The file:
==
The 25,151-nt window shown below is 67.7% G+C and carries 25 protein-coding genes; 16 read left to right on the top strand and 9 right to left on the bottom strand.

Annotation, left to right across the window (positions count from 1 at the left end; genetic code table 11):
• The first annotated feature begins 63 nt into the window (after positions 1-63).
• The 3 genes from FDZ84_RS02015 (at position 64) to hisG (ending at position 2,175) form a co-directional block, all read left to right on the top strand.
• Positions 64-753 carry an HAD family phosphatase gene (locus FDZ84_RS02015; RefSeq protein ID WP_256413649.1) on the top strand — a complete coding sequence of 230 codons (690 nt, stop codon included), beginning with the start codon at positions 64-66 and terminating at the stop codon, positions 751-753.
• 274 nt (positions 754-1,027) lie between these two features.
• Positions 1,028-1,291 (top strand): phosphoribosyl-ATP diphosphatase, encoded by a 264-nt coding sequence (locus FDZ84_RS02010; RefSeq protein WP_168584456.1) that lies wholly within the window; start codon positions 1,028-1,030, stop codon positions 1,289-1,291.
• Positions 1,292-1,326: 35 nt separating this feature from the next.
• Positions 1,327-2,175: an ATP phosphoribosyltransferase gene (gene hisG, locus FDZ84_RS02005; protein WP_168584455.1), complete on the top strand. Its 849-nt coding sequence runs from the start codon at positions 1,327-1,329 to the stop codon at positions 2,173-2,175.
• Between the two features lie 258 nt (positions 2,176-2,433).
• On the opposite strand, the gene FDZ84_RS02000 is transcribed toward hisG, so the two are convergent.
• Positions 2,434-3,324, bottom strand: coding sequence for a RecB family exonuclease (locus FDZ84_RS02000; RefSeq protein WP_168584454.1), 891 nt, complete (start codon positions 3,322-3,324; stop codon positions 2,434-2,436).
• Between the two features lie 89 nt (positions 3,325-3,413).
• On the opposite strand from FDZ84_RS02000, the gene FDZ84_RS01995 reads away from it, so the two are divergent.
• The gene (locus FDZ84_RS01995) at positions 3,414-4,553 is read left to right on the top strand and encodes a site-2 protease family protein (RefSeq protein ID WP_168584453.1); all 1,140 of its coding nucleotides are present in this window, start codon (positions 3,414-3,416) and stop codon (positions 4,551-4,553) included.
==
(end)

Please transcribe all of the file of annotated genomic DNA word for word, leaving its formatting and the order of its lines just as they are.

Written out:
The 25,151-nt window shown below is 67.7% G+C and carries 25 protein-coding genes; 16 read left to right on the top strand and 9 right to left on the bottom strand.

Annotation, left to right across the window (positions count from 1 at the left end; genetic code table 11):
• The first annotated feature begins 63 nt into the window (after positions 1-63).
• The 3 genes from FDZ84_RS02015 (at position 64) to hisG (ending at position 2,175) form a co-directional block, all read left to right on the top strand.
• Positions 64-753 carry an HAD family phosphatase gene (locus FDZ84_RS02015; RefSeq protein ID WP_256413649.1) on the top strand — a complete coding sequence of 230 codons (690 nt, stop codon included), beginning with the start codon at positions 64-66 and terminating at the stop codon, positions 751-753.
• 274 nt (positions 754-1,027) lie between these two features.
• Positions 1,028-1,291 (top strand): phosphoribosyl-ATP diphosphatase, encoded by a 264-nt coding sequence (locus FDZ84_RS02010; RefSeq protein WP_168584456.1) that lies wholly within the window; start codon positions 1,028-1,030, stop codon positions 1,289-1,291.
• Positions 1,292-1,326: 35 nt separating this feature from the next.
• Positions 1,327-2,175: an ATP phosphoribosyltransferase gene (gene hisG, locus FDZ84_RS02005; protein WP_168584455.1), complete on the top strand. Its 849-nt coding sequence runs from the start codon at positions 1,327-1,329 to the stop codon at positions 2,173-2,175.
• Between the two features lie 258 nt (positions 2,176-2,433).
• On the opposite strand, the gene FDZ84_RS02000 is transcribed toward hisG, so the two are convergent.
• Positions 2,434-3,324, bottom strand: coding sequence for a RecB family exonuclease (locus FDZ84_RS02000; RefSeq protein WP_168584454.1), 891 nt, complete (start codon positions 3,322-3,324; stop codon positions 2,434-2,436).
• Between the two features lie 89 nt (positions 3,325-3,413).
• On the opposite strand from FDZ84_RS02000, the gene FDZ84_RS01995 reads away from it, so the two are divergent.
• The gene (locus FDZ84_RS01995) at positions 3,414-4,553 is read left to right on the top strand and encodes a site-2 protease family protein (RefSeq protein ID WP_168584453.1); all 1,140 of its coding nucleotides are present in this window, start codon (positions 3,414-3,416) and stop codon (positions 4,551-4,553) included.